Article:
The bankruptcy court ultimately dismissed the constructive trust counterclaim. Observing that “bankruptcy courts are generally reluctant to impose constructive trusts without a substantial reason to do so,” the court ruled that the investors could not satisfy the criteria for a constructive trust under New York law because they could not establish unjust enrichment. According to the court, “[t]here is nothing inequitable or unconscionable” in allowing a chapter 11 trustee to act “in accordance with the Bankruptcy Code in marshaling and preserving assets.” In doing so, the bankruptcy court relied upon the Second Circuit’s 2004 decision in Superintendent of Ins. v. Ochs (In re First Central Financial Corp.), where the court of appeals considered whether a constructive trust should be imposed on a tax refund issued to the trustee of a debtor that had been party to a tax allocation agreement for the consolidated filing of tax returns and the sharing of any resulting refunds. Concluding that a constructive trust was not warranted under New York law, the Second Circuit observed that a constructive trust creates “a separate allocation mechanism outside the scope of the bankruptcy system” and thus can “wreak … havoc with the priority system ordained by the Bankruptcy Code.” Moreover, the court of appeals explained:

[A]lthough we do not disturb the general rule that constructive trusts must be determined under state law, we believe it important to carefully note the difference between constructive trust claims arising in bankruptcy as opposed to those that do not, as the “equities of bankruptcy are not the equities of the common law.”

The investors in Ades and Berg appealed the bankruptcy court’s ruling. The district court affirmed in 2007, endorsing the bankruptcy court’s approach to the constructive trust issue and characterizing First Central as “unquestioned, binding precedent.” The investors then appealed to the Second Circuit.

The Second Circuit’s Ruling

According to the investors, the U.S. Supreme Court’s 2007 decision in Travelers Casualty & Surety Co. of America v. Pacific Gas & Electric Co. undermines the continued validity of First Central, including the Second Circuit’s admonition that courts should “act very cautiously” in applying constructive trust law in the bankruptcy context. In Travelers, the Supreme Court reaffirmed the “basic federal rule” that state law governs the substance of claims in bankruptcy, emphasizing that “[u]nless some federal interest requires a different result, there is no reason why [property] interests should be analyzed differently simply because an interested party is involved in a bankruptcy proceeding.” After Travelers, the investors argued, it is erroneous to evaluate constructive trust claims in the bankruptcy context differently from those outside bankruptcy “because doing so undermines a system explicitly premised on applicable nonbankruptcy law to define property interests.”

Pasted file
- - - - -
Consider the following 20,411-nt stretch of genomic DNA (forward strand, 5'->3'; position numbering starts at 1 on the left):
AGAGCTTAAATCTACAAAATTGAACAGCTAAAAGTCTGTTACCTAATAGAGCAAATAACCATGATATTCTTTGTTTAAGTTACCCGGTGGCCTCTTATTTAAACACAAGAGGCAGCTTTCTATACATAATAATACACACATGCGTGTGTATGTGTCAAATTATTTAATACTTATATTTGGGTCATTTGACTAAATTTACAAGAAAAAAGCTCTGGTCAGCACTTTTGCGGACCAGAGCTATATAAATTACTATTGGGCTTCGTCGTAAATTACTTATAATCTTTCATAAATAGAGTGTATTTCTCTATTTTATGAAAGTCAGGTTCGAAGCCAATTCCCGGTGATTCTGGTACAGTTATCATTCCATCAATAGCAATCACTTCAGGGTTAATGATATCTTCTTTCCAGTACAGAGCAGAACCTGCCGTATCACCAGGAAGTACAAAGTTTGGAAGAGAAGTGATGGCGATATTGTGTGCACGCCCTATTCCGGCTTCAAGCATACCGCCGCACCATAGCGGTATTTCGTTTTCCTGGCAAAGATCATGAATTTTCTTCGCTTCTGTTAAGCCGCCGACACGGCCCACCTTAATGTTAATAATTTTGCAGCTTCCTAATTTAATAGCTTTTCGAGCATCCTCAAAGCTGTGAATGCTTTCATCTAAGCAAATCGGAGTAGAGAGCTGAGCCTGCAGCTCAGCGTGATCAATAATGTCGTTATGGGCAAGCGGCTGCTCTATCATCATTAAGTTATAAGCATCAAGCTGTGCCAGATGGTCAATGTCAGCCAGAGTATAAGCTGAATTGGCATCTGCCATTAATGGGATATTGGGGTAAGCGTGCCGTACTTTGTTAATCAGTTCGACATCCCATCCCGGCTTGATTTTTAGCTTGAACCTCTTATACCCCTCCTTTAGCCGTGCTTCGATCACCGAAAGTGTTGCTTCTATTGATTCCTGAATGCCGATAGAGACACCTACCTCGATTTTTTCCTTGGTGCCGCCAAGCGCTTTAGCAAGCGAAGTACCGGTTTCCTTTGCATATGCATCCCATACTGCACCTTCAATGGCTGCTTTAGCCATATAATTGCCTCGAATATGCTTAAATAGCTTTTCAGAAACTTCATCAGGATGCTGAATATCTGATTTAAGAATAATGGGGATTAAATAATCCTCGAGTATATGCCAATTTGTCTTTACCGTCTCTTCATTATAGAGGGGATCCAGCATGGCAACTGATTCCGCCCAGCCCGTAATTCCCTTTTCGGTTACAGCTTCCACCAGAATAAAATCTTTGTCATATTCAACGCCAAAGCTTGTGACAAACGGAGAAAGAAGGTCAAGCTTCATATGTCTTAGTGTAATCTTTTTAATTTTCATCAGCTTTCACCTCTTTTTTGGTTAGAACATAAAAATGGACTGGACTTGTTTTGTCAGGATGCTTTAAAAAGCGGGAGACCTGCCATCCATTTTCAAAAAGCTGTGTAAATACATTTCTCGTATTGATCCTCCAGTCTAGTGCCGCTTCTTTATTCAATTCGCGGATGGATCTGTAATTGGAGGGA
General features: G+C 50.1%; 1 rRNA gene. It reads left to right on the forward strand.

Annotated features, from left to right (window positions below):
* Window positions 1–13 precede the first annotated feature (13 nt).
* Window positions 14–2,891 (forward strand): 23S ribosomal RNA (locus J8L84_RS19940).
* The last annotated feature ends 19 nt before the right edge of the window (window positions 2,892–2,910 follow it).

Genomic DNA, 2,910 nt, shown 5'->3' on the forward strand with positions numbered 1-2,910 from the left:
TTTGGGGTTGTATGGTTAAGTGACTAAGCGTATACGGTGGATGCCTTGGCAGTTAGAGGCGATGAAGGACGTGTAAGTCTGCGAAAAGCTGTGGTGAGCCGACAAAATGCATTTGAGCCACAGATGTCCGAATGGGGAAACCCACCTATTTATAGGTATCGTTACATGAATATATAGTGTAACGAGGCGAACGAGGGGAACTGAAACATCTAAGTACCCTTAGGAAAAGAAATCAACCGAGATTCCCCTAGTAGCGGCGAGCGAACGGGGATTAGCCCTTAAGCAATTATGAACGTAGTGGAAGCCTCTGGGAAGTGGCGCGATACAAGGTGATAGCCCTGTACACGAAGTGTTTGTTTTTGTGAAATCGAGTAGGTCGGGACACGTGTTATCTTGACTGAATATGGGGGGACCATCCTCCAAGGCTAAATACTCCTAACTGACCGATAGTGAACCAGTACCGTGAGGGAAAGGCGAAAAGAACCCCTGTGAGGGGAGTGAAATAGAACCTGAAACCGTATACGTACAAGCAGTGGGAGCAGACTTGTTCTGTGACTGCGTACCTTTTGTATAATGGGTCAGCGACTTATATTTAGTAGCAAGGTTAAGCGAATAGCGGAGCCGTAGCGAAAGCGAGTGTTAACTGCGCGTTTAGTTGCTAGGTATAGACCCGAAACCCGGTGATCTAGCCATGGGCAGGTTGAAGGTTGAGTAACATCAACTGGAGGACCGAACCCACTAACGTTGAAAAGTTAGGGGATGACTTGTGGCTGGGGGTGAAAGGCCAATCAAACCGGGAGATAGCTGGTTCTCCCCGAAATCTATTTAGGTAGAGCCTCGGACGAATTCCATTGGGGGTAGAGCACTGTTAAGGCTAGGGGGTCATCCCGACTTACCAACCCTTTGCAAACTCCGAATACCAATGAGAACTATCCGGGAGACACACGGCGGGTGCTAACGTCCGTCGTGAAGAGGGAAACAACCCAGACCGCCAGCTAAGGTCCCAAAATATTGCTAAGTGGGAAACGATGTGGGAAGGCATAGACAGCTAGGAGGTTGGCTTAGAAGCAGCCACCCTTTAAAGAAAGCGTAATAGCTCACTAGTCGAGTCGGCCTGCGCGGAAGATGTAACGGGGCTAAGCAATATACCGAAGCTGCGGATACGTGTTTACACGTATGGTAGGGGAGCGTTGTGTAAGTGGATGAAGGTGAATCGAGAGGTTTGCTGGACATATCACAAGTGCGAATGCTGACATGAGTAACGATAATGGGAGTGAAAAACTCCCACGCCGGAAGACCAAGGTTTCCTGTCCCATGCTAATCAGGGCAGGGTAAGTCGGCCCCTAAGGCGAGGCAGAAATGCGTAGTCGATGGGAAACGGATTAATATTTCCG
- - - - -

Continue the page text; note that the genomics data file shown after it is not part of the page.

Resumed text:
The Second Circuit rejected this argument, explaining that the investors misread both Travelers and First Central. Its ruling in First Central, the court of appeals explained, expressly acknowledged that the existence of a constructive trust relationship must be determined under state law, but it counseled courts to be cognizant that equitable principles in bankruptcy are not equivalent to those under applicable state law: